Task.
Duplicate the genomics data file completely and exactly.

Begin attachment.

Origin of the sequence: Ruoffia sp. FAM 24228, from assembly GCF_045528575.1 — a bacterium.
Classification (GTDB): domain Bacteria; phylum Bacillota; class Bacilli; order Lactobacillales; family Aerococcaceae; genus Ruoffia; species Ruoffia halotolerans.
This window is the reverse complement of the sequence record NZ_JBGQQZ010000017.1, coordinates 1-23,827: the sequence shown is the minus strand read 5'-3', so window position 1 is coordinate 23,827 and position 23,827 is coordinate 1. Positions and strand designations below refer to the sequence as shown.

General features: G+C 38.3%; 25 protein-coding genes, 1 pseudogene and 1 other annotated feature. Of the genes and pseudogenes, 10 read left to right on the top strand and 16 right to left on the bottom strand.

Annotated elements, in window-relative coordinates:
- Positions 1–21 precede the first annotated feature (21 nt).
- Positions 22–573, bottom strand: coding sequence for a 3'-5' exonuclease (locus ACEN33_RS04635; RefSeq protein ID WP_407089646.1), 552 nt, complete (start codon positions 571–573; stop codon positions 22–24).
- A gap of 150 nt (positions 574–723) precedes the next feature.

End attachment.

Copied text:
Origin of the sequence: Ruoffia sp. FAM 24228, from assembly GCF_045528575.1 — a bacterium.
Classification (GTDB): domain Bacteria; phylum Bacillota; class Bacilli; order Lactobacillales; family Aerococcaceae; genus Ruoffia; species Ruoffia halotolerans.
This window is the reverse complement of the sequence record NZ_JBGQQZ010000017.1, coordinates 1-23,827: the sequence shown is the minus strand read 5'-3', so window position 1 is coordinate 23,827 and position 23,827 is coordinate 1. Positions and strand designations below refer to the sequence as shown.

General features: G+C 38.3%; 25 protein-coding genes, 1 pseudogene and 1 other annotated feature. Of the genes and pseudogenes, 10 read left to right on the top strand and 16 right to left on the bottom strand.

Annotated elements, in window-relative coordinates:
- Positions 1–21 precede the first annotated feature (21 nt).
- Positions 22–573, bottom strand: coding sequence for a 3'-5' exonuclease (locus ACEN33_RS04635; RefSeq protein ID WP_407089646.1), 552 nt, complete (start codon positions 571–573; stop codon positions 22–24).
- A gap of 150 nt (positions 574–723) precedes the next feature.